Today’s post has a special guest appearance by Sergeant-Major of the Army Michael Grinston! Why SMA Grinston? Because he’s in a position to Do Something About The Situation and I am eagerly waiting to see what –eventually– that will be.
Not too long ago (the last couple months actually) the Army crowdsourced among the ranks for any ideas on how to make the SHARP program “better”. SHARP is the Army acronym for “Sexual Harassment Awareness (and) Rape Prevention” and it is the latest in a series of attempt to address the problem of sexual harassment, sexual assault, and rape within the ranks. It is probably better than previous attempts to address the issue, but a lot of people still feel that it falls short.
Anyhow, the attempt at crowdsourcing produced some ideas, a couple of which I paraphrased above. One person suggested what amounted to a complete redecoration of the program, with different names and logos and mascots (including what was, to me, a cringeworthy comparison to the “purple dragon” motif used for cybersecurity awareness). To me, coming up with new catchy names and a mascot was little more than rearranging the deck chairs on the Titanic. And what the hell kind of “mascot” can you come up with for SHARP? Rapey the Clown?
Another person volunteered the idea of hiring top-notch Hollywood film producers to make much better videos that were more dramatic, more serious, and more realistic; yet another came up with the idea of using virtual-reality to create an artificial, fully-immersive learning environment where a person could experience life as a person targeted by sexual harassment.
These were considered the “winners” of the crowdsourcing contest.
All of the ideas that were floated completely missed the real issues, in my opinion. People who commit sexual harassment and sexual assault need to experience something all right, and it is something that few of them have encountered: consequences.
The thing that stands in the way of handing out consequences is that, to this day, commands in which sexual assault has taken place are allowed to investigate themselves. In my opinion, you’re putting a failed command in charge of finding faults within itself. Why is it a failed command? Because they have apparently created an environment where sexual harassment was allowed to operate unchallenged, and predators felt they could act with impunity. Actively or passively, they felt that command more or less had their backs.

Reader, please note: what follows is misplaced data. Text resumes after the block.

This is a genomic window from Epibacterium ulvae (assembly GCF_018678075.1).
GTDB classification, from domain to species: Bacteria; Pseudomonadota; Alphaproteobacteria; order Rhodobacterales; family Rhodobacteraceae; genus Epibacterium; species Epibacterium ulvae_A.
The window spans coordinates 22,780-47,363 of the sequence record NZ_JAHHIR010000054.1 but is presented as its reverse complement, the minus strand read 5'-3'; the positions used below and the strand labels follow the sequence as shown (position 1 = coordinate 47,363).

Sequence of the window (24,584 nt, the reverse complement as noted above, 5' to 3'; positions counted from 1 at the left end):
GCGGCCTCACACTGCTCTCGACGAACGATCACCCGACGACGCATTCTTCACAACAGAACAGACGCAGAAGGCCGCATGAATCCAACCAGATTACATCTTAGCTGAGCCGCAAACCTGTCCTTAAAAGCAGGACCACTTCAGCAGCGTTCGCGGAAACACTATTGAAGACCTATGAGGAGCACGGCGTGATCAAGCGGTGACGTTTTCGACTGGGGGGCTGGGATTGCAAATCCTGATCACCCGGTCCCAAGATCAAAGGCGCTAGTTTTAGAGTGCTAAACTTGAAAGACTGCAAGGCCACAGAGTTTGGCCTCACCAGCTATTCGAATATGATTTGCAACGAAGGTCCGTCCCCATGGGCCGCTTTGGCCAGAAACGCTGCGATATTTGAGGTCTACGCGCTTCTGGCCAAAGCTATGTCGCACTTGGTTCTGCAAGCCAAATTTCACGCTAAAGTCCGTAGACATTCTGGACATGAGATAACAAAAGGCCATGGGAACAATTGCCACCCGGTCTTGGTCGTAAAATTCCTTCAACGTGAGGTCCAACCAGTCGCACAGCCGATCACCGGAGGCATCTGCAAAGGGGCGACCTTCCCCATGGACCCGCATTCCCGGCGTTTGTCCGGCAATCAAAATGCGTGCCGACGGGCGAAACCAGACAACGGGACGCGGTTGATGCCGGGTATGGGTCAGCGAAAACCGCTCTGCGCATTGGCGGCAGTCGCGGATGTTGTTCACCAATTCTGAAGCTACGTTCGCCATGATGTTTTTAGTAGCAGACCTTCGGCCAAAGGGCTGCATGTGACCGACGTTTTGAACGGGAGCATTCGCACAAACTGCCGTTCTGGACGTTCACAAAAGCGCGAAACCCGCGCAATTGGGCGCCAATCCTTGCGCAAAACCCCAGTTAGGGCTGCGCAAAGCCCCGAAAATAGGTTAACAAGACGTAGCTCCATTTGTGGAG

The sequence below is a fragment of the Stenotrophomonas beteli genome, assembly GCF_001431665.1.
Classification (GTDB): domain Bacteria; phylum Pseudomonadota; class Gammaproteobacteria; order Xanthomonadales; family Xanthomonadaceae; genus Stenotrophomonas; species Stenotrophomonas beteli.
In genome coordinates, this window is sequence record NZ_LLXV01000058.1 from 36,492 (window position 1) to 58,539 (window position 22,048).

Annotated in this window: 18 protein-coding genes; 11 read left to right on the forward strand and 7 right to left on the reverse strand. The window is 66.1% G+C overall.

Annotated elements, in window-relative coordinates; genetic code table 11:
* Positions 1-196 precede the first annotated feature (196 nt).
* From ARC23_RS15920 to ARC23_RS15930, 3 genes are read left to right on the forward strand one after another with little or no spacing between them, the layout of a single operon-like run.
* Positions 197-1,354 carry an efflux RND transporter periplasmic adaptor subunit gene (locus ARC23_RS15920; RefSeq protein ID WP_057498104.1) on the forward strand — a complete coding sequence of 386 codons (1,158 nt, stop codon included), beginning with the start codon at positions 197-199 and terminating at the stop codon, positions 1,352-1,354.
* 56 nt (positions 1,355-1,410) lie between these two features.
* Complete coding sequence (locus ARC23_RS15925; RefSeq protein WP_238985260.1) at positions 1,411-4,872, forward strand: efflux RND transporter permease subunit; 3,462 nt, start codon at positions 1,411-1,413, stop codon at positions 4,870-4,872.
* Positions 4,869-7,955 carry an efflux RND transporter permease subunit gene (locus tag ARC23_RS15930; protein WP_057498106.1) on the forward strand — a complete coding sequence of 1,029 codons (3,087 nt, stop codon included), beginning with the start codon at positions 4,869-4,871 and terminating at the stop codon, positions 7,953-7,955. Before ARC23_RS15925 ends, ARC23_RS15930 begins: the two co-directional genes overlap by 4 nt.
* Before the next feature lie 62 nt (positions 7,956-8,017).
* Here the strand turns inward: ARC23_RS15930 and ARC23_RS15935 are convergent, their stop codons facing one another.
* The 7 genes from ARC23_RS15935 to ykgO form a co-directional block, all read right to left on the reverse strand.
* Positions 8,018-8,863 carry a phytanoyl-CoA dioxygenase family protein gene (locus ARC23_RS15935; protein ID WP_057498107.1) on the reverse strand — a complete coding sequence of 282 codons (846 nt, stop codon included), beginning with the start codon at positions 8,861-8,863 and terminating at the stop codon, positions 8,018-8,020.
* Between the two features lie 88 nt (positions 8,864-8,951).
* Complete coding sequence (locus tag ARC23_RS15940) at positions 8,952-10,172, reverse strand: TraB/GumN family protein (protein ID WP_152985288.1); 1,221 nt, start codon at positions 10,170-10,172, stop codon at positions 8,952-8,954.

It only takes a single act of harassment to go unchecked, and pretty soon others notice that this is a behavior that is treated as a non-issue by the Powers That Be. It only takes one incident where a sexual assault is belittled or downplayed, and an assaulter is defended as “a good worker” and a “motivated soldier” with a “stellar career” and so on– and from that point on, victims know their complaints will fall on uninterested ears, and assaulters know that as long as they maintain a good PT score and have a few awards under their belt, the command will give them the maximum benefit of the doubt.
And then the command can’t figure out why they have a sexual harassment problem, and figure it is just a bunch of whiny malcontents. After all, they checked the box and did a SHARP powerpoint twice a year, right?
That is a failed command. That is a command that is not in a position to critically examine itself and face the hard answers. That is a command that has not had to face consequences.
Sergeant-Major of the Army Grinston so far actually seems to be genuinely interested in the welfare of the troops. Let’s hope he takes this as seriously as he has so far taken things like the ACFT.